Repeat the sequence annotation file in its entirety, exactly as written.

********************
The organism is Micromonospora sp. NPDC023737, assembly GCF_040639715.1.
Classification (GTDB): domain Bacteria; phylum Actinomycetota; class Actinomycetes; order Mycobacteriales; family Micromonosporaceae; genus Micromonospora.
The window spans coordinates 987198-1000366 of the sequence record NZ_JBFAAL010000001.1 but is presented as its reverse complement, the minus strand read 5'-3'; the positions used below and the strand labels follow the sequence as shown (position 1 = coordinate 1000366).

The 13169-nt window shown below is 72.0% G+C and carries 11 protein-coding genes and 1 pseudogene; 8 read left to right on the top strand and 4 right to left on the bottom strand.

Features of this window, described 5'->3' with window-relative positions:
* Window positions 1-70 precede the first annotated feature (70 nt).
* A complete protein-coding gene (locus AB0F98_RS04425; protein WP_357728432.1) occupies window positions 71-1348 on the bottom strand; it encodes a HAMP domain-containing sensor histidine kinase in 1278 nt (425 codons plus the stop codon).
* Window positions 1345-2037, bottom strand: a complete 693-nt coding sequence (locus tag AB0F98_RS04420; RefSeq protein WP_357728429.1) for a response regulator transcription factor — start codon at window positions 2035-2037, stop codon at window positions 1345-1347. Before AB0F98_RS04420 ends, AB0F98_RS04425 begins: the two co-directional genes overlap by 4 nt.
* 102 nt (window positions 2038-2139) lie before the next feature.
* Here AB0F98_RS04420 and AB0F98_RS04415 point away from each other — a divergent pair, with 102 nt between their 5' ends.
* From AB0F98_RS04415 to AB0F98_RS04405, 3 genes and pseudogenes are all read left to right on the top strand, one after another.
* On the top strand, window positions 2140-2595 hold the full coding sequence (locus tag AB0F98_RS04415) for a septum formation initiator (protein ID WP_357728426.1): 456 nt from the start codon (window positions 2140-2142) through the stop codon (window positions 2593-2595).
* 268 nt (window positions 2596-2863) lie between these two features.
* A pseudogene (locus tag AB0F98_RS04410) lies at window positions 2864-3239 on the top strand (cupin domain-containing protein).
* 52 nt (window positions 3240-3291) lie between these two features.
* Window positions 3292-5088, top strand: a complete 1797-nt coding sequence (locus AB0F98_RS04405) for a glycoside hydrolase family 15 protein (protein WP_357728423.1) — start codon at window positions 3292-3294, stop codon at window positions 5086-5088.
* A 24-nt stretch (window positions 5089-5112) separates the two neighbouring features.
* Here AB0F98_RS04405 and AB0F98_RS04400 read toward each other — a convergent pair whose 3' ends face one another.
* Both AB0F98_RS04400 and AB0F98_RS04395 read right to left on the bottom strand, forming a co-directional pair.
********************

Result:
The organism is Micromonospora sp. NPDC023737, assembly GCF_040639715.1.
Classification (GTDB): domain Bacteria; phylum Actinomycetota; class Actinomycetes; order Mycobacteriales; family Micromonosporaceae; genus Micromonospora.
The window spans coordinates 987198-1000366 of the sequence record NZ_JBFAAL010000001.1 but is presented as its reverse complement, the minus strand read 5'-3'; the positions used below and the strand labels follow the sequence as shown (position 1 = coordinate 1000366).

The 13169-nt window shown below is 72.0% G+C and carries 11 protein-coding genes and 1 pseudogene; 8 read left to right on the top strand and 4 right to left on the bottom strand.

Features of this window, described 5'->3' with window-relative positions:
* Window positions 1-70 precede the first annotated feature (70 nt).
* A complete protein-coding gene (locus AB0F98_RS04425; protein WP_357728432.1) occupies window positions 71-1348 on the bottom strand; it encodes a HAMP domain-containing sensor histidine kinase in 1278 nt (425 codons plus the stop codon).
* Window positions 1345-2037, bottom strand: a complete 693-nt coding sequence (locus tag AB0F98_RS04420; RefSeq protein WP_357728429.1) for a response regulator transcription factor — start codon at window positions 2035-2037, stop codon at window positions 1345-1347. Before AB0F98_RS04420 ends, AB0F98_RS04425 begins: the two co-directional genes overlap by 4 nt.
* 102 nt (window positions 2038-2139) lie before the next feature.
* Here AB0F98_RS04420 and AB0F98_RS04415 point away from each other — a divergent pair, with 102 nt between their 5' ends.
* From AB0F98_RS04415 to AB0F98_RS04405, 3 genes and pseudogenes are all read left to right on the top strand, one after another.
* On the top strand, window positions 2140-2595 hold the full coding sequence (locus tag AB0F98_RS04415) for a septum formation initiator (protein ID WP_357728426.1): 456 nt from the start codon (window positions 2140-2142) through the stop codon (window positions 2593-2595).
* 268 nt (window positions 2596-2863) lie between these two features.
* A pseudogene (locus tag AB0F98_RS04410) lies at window positions 2864-3239 on the top strand (cupin domain-containing protein).
* 52 nt (window positions 3240-3291) lie between these two features.
* Window positions 3292-5088, top strand: a complete 1797-nt coding sequence (locus AB0F98_RS04405) for a glycoside hydrolase family 15 protein (protein WP_357728423.1) — start codon at window positions 3292-3294, stop codon at window positions 5086-5088.
* A 24-nt stretch (window positions 5089-5112) separates the two neighbouring features.
* Here AB0F98_RS04405 and AB0F98_RS04400 read toward each other — a convergent pair whose 3' ends face one another.
* Both AB0F98_RS04400 and AB0F98_RS04395 read right to left on the bottom strand, forming a co-directional pair.